South of the Central Siberian Plateau in Russia, the mountains surrounding Lake Baikal (right) are beginning to accumulate their winter snow pack, as seen in this image from October 23, 2001. Lake Baikal is the world's oldest, largest, and deepest freshwater lake. Nearly a mile deep and holding over 23,000 km3 of water, it would require the total volume of all the Great Lakes to fill it up if it were ever drained! Lake Baikal provides a unique opportunity for climate change studies.
Beneath the lake is a deep, 25-million-year-old continental rift containing thick, undisturbed sediment layers. The depth of sediments in some portions of the lake are as thick as 4 miles, providing a record of the effects of past climate variation on this high latitude lake. While the sediments do reveal previous glaciations of the nearby mountains, the sediments of the lake have never been scoured over by continental ice sheets, providing scientists a detailed record of climatic variation over the past 250,000 years.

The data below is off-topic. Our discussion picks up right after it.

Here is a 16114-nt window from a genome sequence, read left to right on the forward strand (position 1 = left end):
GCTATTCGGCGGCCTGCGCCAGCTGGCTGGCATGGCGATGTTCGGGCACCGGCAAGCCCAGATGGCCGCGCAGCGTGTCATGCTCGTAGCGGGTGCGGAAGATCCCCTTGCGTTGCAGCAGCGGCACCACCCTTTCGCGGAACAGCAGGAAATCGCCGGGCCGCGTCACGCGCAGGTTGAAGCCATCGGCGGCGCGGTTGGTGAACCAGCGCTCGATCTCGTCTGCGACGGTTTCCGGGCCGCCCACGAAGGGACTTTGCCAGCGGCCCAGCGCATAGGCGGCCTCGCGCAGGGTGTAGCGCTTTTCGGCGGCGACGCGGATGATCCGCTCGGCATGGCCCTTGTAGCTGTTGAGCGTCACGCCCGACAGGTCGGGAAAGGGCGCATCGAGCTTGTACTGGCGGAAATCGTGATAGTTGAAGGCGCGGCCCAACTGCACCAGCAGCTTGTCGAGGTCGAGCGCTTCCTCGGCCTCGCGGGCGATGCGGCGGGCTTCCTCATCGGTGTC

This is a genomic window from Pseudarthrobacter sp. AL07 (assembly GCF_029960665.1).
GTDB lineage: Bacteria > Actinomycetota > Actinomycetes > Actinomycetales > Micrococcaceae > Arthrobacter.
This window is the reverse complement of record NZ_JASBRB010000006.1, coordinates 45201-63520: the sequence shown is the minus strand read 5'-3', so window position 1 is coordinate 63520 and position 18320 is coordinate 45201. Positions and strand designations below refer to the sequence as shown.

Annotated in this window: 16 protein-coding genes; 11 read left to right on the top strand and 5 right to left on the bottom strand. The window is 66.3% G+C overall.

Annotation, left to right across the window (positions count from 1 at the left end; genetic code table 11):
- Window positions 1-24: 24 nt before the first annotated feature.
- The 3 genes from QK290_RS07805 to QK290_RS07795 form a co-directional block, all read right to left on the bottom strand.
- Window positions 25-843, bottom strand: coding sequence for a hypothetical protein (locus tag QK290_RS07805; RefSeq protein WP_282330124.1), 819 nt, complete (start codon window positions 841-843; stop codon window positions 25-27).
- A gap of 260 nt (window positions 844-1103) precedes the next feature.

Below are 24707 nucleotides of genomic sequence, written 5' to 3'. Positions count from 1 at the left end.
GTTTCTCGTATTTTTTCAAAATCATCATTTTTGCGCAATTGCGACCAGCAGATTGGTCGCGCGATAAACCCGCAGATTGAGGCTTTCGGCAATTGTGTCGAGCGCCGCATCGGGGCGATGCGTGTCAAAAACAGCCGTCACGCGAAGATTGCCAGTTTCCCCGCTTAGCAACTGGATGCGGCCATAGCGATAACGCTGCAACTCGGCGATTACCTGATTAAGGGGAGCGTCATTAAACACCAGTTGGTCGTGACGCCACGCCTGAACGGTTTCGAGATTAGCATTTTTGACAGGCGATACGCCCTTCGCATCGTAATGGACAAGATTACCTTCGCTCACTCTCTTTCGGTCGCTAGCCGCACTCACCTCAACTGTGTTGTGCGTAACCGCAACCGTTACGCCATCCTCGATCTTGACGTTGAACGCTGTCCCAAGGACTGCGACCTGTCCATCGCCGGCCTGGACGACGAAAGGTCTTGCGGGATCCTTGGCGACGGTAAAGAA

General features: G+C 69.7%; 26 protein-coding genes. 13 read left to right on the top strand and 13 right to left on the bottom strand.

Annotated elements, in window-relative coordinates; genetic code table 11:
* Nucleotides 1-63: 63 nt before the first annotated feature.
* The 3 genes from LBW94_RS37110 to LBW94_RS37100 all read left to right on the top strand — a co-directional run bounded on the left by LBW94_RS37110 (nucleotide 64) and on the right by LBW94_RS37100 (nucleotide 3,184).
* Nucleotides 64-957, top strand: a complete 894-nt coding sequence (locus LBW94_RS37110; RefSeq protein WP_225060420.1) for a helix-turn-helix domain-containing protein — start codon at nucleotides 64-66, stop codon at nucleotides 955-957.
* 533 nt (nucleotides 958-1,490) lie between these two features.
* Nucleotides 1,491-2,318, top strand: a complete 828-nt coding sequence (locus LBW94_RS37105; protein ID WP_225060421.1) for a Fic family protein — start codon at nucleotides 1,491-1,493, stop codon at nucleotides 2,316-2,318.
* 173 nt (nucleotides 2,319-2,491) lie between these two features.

Over three hundred rivers feed the Lake, but only ones drains out. The Angara River, seen exiting the lake at its southwestern end, flows north to the top left of the image, where a horseshoe bend marks the location of a large hydroelectric project.